New Sculpture and Install

First welded piece I’ve made in a while and not a bright color!  The first couple of images show I was working through different compositions before I settled with one.  Also, a lot of pre-painting and sanding happened before the final coat was sprayed.

The sculpture ended up in Greenville, NC for the DownEast outdoor sculpture competition.

Rubber Mold Demo from Reynolds Advanced Materials

We had a great time with all of the things covered in 2 hour demo from Reynolds Advanced Materials this morning!  They are the sales end of “Smooth On”  rubber and casting products.  Our rep (Amy) covered a number of mold making rubbers and casting materials; namely resin.
Things ended with everyone being able to cast there thumb in resin using Alja-Safe, which is safe to apply directly to the skin.

Waste Mold: Old School

At the end of the spring semester I had a student that inquired about molds that did not incorporate rubber or some kind of flexible material to create an exact copy of modeled object.  He had a clay bust that was not meant for firing and still wanted a more permanent version of it.


Student Research and Scholarship Day

For this spring semester two of my students worked on building a RepRap 3D printer as research.  The printer had been started from prior semester, but that was limited to only the construction of the frame; which still had to be taken apart and rebuilt.  The concept of the RepRap is that it is built from open-source community, software and designs.  The RepRap started the whole entry level printer movement available for the educator, artist to the everyday person.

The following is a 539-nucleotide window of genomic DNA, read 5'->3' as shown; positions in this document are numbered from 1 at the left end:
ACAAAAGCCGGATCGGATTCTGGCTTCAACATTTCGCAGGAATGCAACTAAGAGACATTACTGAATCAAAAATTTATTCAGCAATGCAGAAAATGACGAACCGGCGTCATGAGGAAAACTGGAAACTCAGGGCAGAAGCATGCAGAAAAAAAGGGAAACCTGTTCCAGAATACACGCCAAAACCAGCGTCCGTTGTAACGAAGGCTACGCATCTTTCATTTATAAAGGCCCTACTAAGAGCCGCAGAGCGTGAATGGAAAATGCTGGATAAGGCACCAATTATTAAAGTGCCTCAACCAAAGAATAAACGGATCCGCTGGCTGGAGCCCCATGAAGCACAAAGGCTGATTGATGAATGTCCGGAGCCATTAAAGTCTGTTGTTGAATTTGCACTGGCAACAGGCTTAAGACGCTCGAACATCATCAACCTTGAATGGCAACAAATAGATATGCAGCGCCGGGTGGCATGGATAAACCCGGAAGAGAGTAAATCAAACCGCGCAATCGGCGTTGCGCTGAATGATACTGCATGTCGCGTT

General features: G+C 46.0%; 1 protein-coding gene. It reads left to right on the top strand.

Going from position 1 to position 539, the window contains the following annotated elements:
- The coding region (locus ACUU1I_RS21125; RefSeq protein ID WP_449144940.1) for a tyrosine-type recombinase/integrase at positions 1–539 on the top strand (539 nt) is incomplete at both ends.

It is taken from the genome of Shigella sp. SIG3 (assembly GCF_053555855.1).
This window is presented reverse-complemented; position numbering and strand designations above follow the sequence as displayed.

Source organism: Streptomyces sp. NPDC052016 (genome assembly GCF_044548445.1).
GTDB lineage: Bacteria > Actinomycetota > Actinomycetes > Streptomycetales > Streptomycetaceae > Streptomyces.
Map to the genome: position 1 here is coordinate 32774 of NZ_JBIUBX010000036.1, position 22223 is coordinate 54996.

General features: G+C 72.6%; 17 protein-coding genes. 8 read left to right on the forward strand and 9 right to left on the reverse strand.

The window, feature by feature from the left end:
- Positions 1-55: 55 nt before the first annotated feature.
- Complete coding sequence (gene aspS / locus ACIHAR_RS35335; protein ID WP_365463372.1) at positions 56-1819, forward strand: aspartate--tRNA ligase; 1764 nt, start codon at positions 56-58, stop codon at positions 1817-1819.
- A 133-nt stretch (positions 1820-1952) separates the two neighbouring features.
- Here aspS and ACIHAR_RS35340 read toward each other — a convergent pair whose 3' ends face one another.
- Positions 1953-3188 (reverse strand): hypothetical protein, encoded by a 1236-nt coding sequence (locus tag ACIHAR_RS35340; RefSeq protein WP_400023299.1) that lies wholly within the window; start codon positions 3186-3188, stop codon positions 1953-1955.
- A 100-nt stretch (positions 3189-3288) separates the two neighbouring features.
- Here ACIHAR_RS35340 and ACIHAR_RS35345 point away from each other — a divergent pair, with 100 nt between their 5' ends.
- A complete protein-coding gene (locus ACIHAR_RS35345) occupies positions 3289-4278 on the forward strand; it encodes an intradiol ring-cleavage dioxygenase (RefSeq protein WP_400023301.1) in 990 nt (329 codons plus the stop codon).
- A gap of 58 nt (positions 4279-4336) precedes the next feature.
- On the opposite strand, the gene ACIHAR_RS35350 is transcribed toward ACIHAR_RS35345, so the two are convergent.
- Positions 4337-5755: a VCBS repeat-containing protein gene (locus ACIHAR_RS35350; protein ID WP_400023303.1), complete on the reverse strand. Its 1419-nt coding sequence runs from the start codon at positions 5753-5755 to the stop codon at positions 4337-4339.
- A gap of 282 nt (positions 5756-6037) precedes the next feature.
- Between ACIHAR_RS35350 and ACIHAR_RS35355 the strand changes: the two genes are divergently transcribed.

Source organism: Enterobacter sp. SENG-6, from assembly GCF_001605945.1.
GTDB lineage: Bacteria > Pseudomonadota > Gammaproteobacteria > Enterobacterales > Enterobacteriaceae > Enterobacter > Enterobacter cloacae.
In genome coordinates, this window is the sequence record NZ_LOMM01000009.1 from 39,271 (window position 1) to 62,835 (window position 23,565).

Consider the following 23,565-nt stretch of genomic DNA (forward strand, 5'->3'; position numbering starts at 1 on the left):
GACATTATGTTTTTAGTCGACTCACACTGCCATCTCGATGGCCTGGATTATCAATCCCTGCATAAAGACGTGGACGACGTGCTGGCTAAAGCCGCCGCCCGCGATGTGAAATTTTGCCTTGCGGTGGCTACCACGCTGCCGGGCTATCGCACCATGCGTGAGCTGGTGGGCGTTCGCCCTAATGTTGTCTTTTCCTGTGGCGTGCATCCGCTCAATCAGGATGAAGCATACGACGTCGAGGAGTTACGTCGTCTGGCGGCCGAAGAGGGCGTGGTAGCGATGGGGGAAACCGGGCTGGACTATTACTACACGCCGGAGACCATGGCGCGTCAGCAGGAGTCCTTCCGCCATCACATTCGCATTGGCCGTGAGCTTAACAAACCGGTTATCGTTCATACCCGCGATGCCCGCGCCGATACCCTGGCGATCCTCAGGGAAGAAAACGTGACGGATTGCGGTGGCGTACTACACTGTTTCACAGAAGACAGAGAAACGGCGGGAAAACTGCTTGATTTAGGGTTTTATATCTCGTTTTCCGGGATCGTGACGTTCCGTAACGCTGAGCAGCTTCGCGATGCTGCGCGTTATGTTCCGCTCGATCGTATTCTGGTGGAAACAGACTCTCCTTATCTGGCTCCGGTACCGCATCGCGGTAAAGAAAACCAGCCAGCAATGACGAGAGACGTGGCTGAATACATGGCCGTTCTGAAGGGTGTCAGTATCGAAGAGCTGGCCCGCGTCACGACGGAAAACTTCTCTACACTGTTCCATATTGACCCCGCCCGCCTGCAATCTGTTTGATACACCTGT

A Printrbot printer was used to make some of the parts that had broken from assembly or to update a part from the wiki environment.  Members share new designs, so as a community the printer is updated as users address issues they encounter.

Spring Stone Carving

Sculpture received a donation from a women that could no longer carve and wanted her un-carved stone to go to a good home.  So, spring semester brought on bigger possibilities and with that came greater challenges.

Notice the Maquette in the far left image, this helps a great deal for reductive sculpting from six sides.  After the design has been mapped out on the stone, start carving; or for this example cut down to size first.  The last image is a finished result (later in the spring 2016 student show).  It was cut into numerous pieces and then adhered together with an industrial epoxy.

Sculpture by Don Drumm, Canton Ohio

During winter break I was doing some running around with my mother back in Ohio and one of the places we stopped at was her bank.  As I was waiting I saw a very familiar designed sculpture.  The cast aluminum panels for the bank were designed, cast and installed by Akron, Ohio sculptor Don Drumm.  I would say he is the reason I got into sculpture in the first place.  Designing such large sculptures that were cast and welded aluminum in the early sixties was very progressive as the ability to weld aluminum and have your own foundry was a feat within itself.

These relief sculptures are at a local bank in downtown Canton and were commissioned for the original bank for its grand opening in the sixties, I can’t remember that name of the original bank; sorry.